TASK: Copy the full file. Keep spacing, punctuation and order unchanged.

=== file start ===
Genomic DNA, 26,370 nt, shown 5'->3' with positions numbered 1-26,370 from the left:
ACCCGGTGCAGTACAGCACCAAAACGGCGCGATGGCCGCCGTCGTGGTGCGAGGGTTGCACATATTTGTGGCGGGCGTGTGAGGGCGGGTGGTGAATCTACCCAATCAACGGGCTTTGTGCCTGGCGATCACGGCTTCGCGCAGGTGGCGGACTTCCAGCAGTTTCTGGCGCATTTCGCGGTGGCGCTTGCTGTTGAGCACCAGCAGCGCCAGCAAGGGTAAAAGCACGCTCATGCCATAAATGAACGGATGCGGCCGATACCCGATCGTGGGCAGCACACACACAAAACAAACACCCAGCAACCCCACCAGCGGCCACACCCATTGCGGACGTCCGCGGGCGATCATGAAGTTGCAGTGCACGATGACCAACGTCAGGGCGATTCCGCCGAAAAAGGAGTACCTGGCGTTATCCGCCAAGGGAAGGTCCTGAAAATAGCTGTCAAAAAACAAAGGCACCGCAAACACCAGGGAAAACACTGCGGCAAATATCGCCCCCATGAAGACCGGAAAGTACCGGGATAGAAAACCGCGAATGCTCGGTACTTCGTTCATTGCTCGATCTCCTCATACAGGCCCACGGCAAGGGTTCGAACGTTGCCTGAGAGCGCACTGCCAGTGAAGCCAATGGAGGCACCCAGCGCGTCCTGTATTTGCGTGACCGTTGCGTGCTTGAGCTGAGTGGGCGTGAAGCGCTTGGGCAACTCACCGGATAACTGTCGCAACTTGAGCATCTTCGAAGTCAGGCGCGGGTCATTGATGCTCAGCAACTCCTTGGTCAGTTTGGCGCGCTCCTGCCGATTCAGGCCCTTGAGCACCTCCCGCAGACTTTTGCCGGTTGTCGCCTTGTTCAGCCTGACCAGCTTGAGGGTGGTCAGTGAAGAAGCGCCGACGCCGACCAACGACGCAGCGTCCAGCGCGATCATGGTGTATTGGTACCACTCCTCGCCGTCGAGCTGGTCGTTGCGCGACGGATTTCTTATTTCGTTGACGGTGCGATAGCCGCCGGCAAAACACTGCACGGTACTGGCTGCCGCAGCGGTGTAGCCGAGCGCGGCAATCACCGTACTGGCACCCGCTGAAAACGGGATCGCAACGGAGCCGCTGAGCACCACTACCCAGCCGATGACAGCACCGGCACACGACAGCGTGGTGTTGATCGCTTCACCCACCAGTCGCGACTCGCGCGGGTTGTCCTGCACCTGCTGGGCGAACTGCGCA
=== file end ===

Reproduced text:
Genomic DNA, 26,370 nt, shown 5'->3' with positions numbered 1-26,370 from the left:
ACCCGGTGCAGTACAGCACCAAAACGGCGCGATGGCCGCCGTCGTGGTGCGAGGGTTGCACATATTTGTGGCGGGCGTGTGAGGGCGGGTGGTGAATCTACCCAATCAACGGGCTTTGTGCCTGGCGATCACGGCTTCGCGCAGGTGGCGGACTTCCAGCAGTTTCTGGCGCATTTCGCGGTGGCGCTTGCTGTTGAGCACCAGCAGCGCCAGCAAGGGTAAAAGCACGCTCATGCCATAAATGAACGGATGCGGCCGATACCCGATCGTGGGCAGCACACACACAAAACAAACACCCAGCAACCCCACCAGCGGCCACACCCATTGCGGACGTCCGCGGGCGATCATGAAGTTGCAGTGCACGATGACCAACGTCAGGGCGATTCCGCCGAAAAAGGAGTACCTGGCGTTATCCGCCAAGGGAAGGTCCTGAAAATAGCTGTCAAAAAACAAAGGCACCGCAAACACCAGGGAAAACACTGCGGCAAATATCGCCCCCATGAAGACCGGAAAGTACCGGGATAGAAAACCGCGAATGCTCGGTACTTCGTTCATTGCTCGATCTCCTCATACAGGCCCACGGCAAGGGTTCGAACGTTGCCTGAGAGCGCACTGCCAGTGAAGCCAATGGAGGCACCCAGCGCGTCCTGTATTTGCGTGACCGTTGCGTGCTTGAGCTGAGTGGGCGTGAAGCGCTTGGGCAACTCACCGGATAACTGTCGCAACTTGAGCATCTTCGAAGTCAGGCGCGGGTCATTGATGCTCAGCAACTCCTTGGTCAGTTTGGCGCGCTCCTGCCGATTCAGGCCCTTGAGCACCTCCCGCAGACTTTTGCCGGTTGTCGCCTTGTTCAGCCTGACCAGCTTGAGGGTGGTCAGTGAAGAAGCGCCGACGCCGACCAACGACGCAGCGTCCAGCGCGATCATGGTGTATTGGTACCACTCCTCGCCGTCGAGCTGGTCGTTGCGCGACGGATTTCTTATTTCGTTGACGGTGCGATAGCCGCCGGCAAAACACTGCACGGTACTGGCTGCCGCAGCGGTGTAGCCGAGCGCGGCAATCACCGTACTGGCACCCGCTGAAAACGGGATCGCAACGGAGCCGCTGAGCACCACTACCCAGCCGATGACAGCACCGGCACACGACAGCGTGGTGTTGATCGCTTCACCCACCAGTCGCGACTCGCGCGGGTTGTCCTGCACCTGCTGGGCGAACTGCGCA